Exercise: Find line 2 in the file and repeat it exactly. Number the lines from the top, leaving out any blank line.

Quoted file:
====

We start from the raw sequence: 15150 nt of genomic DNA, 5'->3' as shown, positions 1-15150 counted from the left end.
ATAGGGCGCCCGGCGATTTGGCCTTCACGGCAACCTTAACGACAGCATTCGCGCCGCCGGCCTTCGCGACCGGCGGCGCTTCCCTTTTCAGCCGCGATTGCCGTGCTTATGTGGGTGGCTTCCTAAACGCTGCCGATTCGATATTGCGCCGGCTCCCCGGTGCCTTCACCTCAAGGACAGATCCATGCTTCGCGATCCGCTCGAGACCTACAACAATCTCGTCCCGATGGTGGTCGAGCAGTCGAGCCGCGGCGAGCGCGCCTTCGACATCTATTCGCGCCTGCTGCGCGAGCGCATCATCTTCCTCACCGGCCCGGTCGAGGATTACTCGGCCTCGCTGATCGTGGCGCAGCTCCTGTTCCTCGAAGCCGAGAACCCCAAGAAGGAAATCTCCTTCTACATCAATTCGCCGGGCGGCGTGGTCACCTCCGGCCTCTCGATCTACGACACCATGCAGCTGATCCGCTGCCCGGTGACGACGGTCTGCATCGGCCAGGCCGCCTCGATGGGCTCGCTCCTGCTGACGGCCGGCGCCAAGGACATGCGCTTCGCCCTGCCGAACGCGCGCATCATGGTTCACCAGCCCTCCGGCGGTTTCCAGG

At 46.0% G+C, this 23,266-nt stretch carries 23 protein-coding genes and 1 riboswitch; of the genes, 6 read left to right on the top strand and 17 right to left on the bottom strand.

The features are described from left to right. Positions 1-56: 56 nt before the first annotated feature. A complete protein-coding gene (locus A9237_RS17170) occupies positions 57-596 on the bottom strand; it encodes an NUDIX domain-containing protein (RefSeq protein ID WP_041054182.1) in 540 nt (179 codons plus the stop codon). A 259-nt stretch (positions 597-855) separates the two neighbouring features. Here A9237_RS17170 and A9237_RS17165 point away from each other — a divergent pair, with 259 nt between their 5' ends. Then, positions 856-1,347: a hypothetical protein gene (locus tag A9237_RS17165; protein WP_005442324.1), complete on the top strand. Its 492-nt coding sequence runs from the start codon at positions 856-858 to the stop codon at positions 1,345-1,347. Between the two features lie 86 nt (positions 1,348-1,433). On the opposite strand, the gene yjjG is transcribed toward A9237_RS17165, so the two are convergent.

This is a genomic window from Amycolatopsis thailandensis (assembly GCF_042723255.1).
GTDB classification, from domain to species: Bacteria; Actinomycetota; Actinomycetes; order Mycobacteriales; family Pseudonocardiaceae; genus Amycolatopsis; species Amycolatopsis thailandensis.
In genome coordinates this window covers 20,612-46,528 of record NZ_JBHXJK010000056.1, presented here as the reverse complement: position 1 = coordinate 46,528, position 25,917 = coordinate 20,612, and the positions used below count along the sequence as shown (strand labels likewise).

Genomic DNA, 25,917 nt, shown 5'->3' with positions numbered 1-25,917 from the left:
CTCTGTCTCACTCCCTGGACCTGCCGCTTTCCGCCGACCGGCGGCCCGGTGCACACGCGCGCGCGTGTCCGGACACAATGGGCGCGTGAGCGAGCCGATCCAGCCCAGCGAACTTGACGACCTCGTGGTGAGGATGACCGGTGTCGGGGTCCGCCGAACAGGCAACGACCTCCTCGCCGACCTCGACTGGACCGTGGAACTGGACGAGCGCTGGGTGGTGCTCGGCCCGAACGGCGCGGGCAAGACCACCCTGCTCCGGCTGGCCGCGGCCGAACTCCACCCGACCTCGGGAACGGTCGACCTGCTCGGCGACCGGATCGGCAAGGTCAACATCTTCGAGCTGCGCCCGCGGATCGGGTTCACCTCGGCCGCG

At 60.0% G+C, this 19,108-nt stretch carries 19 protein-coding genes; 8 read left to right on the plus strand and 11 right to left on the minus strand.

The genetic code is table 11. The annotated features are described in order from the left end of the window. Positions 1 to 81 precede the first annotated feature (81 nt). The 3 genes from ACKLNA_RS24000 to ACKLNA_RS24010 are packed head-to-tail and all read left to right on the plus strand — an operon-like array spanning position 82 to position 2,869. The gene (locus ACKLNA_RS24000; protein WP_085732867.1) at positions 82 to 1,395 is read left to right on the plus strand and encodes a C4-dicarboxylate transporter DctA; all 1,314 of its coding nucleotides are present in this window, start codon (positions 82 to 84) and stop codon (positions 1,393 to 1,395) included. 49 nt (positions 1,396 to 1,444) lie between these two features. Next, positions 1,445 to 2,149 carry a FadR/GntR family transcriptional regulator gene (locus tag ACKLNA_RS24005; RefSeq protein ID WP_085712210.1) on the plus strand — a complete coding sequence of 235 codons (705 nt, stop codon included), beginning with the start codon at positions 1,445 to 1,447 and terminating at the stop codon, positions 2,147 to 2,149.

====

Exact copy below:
ATAGGGCGCCCGGCGATTTGGCCTTCACGGCAACCTTAACGACAGCATTCGCGCCGCCGGCCTTCGCGACCGGCGGCGCTTCCCTTTTCAGCCGCGATTGCCGTGCTTATGTGGGTGGCTTCCTAAACGCTGCCGATTCGATATTGCGCCGGCTCCCCGGTGCCTTCACCTCAAGGACAGATCCATGCTTCGCGATCCGCTCGAGACCTACAACAATCTCGTCCCGATGGTGGTCGAGCAGTCGAGCCGCGGCGAGCGCGCCTTCGACATCTATTCGCGCCTGCTGCGCGAGCGCATCATCTTCCTCACCGGCCCGGTCGAGGATTACTCGGCCTCGCTGATCGTGGCGCAGCTCCTGTTCCTCGAAGCCGAGAACCCCAAGAAGGAAATCTCCTTCTACATCAATTCGCCGGGCGGCGTGGTCACCTCCGGCCTCTCGATCTACGACACCATGCAGCTGATCCGCTGCCCGGTGACGACGGTCTGCATCGGCCAGGCCGCCTCGATGGGCTCGCTCCTGCTGACGGCCGGCGCCAAGGACATGCGCTTCGCCCTGCCGAACGCGCGCATCATGGTTCACCAGCCCTCCGGCGGTTTCCAGG